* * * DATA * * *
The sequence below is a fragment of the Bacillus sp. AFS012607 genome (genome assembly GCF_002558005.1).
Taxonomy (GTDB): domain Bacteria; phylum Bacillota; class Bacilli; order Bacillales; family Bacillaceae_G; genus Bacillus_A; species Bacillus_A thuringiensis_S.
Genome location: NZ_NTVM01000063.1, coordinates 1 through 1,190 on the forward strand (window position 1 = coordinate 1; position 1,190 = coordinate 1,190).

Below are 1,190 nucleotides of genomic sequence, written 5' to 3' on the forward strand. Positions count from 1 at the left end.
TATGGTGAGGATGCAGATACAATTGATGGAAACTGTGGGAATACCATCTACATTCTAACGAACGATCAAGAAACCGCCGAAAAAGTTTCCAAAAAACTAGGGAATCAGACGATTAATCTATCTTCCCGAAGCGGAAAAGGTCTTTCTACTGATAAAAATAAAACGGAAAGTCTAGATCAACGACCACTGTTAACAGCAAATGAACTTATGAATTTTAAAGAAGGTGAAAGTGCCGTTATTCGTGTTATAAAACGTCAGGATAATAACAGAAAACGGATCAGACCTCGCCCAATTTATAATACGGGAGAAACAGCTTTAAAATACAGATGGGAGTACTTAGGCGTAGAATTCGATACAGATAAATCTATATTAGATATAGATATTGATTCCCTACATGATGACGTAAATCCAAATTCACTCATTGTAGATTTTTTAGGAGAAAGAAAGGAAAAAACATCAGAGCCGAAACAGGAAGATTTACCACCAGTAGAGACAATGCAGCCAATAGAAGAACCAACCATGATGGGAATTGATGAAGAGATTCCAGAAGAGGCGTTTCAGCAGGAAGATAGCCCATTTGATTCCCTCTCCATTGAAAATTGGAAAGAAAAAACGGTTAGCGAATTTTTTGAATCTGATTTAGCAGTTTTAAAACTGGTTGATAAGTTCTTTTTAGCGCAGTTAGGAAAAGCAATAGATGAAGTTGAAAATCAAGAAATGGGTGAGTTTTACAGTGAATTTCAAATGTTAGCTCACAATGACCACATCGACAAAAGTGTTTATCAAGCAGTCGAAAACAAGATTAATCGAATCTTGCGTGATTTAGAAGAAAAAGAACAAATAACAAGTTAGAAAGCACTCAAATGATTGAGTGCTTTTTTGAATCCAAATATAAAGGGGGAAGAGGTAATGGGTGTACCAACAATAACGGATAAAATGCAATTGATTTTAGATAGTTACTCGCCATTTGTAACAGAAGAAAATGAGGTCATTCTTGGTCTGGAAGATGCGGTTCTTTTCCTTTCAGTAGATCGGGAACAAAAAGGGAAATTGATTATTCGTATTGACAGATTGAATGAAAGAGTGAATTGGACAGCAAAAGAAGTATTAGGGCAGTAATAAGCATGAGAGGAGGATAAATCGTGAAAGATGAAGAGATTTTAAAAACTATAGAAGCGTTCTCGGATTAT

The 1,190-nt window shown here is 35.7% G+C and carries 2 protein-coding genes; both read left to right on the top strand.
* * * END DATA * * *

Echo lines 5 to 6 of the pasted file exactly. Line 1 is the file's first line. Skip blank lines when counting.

TATGGTGAGGATGCAGATACAATTGATGGAAACTGTGGGAATACCATCTACATTCTAACGAACGATCAAGAAACCGCCGAAAAAGTTTCCAAAAAACTAGGGAATCAGACGATTAATCTATCTTCCCGAAGCGGAAAAGGTCTTTCTACTGATAAAAATAAAACGGAAAGTCTAGATCAACGACCACTGTTAACAGCAAATGAACTTATGAATTTTAAAGAAGGTGAAAGTGCCGTTATTCGTGTTATAAAACGTCAGGATAATAACAGAAAACGGATCAGACCTCGCCCAATTTATAATACGGGAGAAACAGCTTTAAAATACAGATGGGAGTACTTAGGCGTAGAATTCGATACAGATAAATCTATATTAGATATAGATATTGATTCCCTACATGATGACGTAAATCCAAATTCACTCATTGTAGATTTTTTAGGAGAAAGAAAGGAAAAAACATCAGAGCCGAAACAGGAAGATTTACCACCAGTAGAGACAATGCAGCCAATAGAAGAACCAACCATGATGGGAATTGATGAAGAGATTCCAGAAGAGGCGTTTCAGCAGGAAGATAGCCCATTTGATTCCCTCTCCATTGAAAATTGGAAAGAAAAAACGGTTAGCGAATTTTTTGAATCTGATTTAGCAGTTTTAAAACTGGTTGATAAGTTCTTTTTAGCGCAGTTAGGAAAAGCAATAGATGAAGTTGAAAATCAAGAAATGGGTGAGTTTTACAGTGAATTTCAAATGTTAGCTCACAATGACCACATCGACAAAAGTGTTTATCAAGCAGTCGAAAACAAGATTAATCGAATCTTGCGTGATTTAGAAGAAAAAGAACAAATAACAAGTTAGAAAGCACTCAAATGATTGAGTGCTTTTTTGAATCCAAATATAAAGGGGGAAGAGGTAATGGGTGTACCAACAATAACGGATAAAATGCAATTGATTTTAGATAGTTACTCGCCATTTGTAACAGAAGAAAATGAGGTCATTCTTGGTCTGGAAGATGCGGTTCTTTTCCTTTCAGTAGATCGGGAACAAAAAGGGAAATTGATTATTCGTATTGACAGATTGAATGAAAGAGTGAATTGGACAGCAAAAGAAGTATTAGGGCAGTAATAAGCATGAGAGGAGGATAAATCGTGAAAGATGAAGAGATTTTAAAAACTATAGAAGCGTTCTCGGATTAT

The 1,190-nt window shown here is 35.7% G+C and carries 2 protein-coding genes; both read left to right on the top strand.